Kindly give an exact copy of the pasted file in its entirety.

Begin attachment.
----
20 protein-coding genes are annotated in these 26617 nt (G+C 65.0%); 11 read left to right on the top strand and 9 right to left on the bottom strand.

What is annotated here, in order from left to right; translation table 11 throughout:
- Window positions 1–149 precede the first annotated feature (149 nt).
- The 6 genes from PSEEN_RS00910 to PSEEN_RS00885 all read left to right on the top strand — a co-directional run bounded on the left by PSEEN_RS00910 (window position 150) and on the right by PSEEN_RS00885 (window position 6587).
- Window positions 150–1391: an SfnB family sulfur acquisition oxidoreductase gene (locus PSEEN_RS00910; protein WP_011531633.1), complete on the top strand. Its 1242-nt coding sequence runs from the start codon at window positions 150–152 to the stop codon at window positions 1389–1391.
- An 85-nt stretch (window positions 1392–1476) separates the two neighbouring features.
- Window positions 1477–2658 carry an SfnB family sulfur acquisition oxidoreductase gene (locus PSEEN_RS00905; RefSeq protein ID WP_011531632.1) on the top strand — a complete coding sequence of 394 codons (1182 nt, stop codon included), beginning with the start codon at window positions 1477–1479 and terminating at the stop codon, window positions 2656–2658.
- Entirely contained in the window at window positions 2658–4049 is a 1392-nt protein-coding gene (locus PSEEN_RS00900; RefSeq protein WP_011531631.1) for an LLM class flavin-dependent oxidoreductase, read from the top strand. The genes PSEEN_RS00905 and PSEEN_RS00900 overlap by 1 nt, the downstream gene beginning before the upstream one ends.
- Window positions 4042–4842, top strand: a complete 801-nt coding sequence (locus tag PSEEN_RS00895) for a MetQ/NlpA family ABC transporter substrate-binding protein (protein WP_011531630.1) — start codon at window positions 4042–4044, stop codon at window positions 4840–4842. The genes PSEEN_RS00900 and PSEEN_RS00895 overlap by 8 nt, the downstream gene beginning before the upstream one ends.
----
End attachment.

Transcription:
20 protein-coding genes are annotated in these 26617 nt (G+C 65.0%); 11 read left to right on the top strand and 9 right to left on the bottom strand.

What is annotated here, in order from left to right; translation table 11 throughout:
- Window positions 1–149 precede the first annotated feature (149 nt).
- The 6 genes from PSEEN_RS00910 to PSEEN_RS00885 all read left to right on the top strand — a co-directional run bounded on the left by PSEEN_RS00910 (window position 150) and on the right by PSEEN_RS00885 (window position 6587).
- Window positions 150–1391: an SfnB family sulfur acquisition oxidoreductase gene (locus PSEEN_RS00910; protein WP_011531633.1), complete on the top strand. Its 1242-nt coding sequence runs from the start codon at window positions 150–152 to the stop codon at window positions 1389–1391.
- An 85-nt stretch (window positions 1392–1476) separates the two neighbouring features.
- Window positions 1477–2658 carry an SfnB family sulfur acquisition oxidoreductase gene (locus PSEEN_RS00905; RefSeq protein ID WP_011531632.1) on the top strand — a complete coding sequence of 394 codons (1182 nt, stop codon included), beginning with the start codon at window positions 1477–1479 and terminating at the stop codon, window positions 2656–2658.
- Entirely contained in the window at window positions 2658–4049 is a 1392-nt protein-coding gene (locus PSEEN_RS00900; RefSeq protein WP_011531631.1) for an LLM class flavin-dependent oxidoreductase, read from the top strand. The genes PSEEN_RS00905 and PSEEN_RS00900 overlap by 1 nt, the downstream gene beginning before the upstream one ends.
- Window positions 4042–4842, top strand: a complete 801-nt coding sequence (locus tag PSEEN_RS00895) for a MetQ/NlpA family ABC transporter substrate-binding protein (protein WP_011531630.1) — start codon at window positions 4042–4044, stop codon at window positions 4840–4842. The genes PSEEN_RS00900 and PSEEN_RS00895 overlap by 8 nt, the downstream gene beginning before the upstream one ends.